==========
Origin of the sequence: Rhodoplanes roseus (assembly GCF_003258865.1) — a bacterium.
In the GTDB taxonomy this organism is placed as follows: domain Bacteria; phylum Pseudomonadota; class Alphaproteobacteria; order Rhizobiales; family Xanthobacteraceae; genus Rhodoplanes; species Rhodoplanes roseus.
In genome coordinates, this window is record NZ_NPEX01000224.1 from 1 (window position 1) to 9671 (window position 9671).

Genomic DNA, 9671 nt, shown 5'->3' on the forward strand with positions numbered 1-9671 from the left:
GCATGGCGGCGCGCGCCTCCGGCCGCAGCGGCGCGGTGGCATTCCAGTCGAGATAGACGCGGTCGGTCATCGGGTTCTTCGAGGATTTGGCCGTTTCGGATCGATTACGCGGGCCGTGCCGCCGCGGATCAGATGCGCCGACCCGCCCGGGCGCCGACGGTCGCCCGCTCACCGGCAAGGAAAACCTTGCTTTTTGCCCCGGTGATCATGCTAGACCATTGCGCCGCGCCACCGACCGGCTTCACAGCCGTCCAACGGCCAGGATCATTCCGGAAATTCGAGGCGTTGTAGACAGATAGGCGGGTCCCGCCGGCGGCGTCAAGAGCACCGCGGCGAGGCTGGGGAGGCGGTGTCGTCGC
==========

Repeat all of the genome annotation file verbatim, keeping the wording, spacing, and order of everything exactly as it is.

Origin of the sequence: Rhodoplanes roseus (assembly GCF_003258865.1) — a bacterium.
In the GTDB taxonomy this organism is placed as follows: domain Bacteria; phylum Pseudomonadota; class Alphaproteobacteria; order Rhizobiales; family Xanthobacteraceae; genus Rhodoplanes; species Rhodoplanes roseus.
In genome coordinates, this window is record NZ_NPEX01000224.1 from 1 (window position 1) to 9671 (window position 9671).

Genomic DNA, 9671 nt, shown 5'->3' on the forward strand with positions numbered 1-9671 from the left:
GCATGGCGGCGCGCGCCTCCGGCCGCAGCGGCGCGGTGGCATTCCAGTCGAGATAGACGCGGTCGGTCATCGGGTTCTTCGAGGATTTGGCCGTTTCGGATCGATTACGCGGGCCGTGCCGCCGCGGATCAGATGCGCCGACCCGCCCGGGCGCCGACGGTCGCCCGCTCACCGGCAAGGAAAACCTTGCTTTTTGCCCCGGTGATCATGCTAGACCATTGCGCCGCGCCACCGACCGGCTTCACAGCCGTCCAACGGCCAGGATCATTCCGGAAATTCGAGGCGTTGTAGACAGATAGGCGGGTCCCGCCGGCGGCGTCAAGAGCACCGCGGCGAGGCTGGGGAGGCGGTGTCGTCGC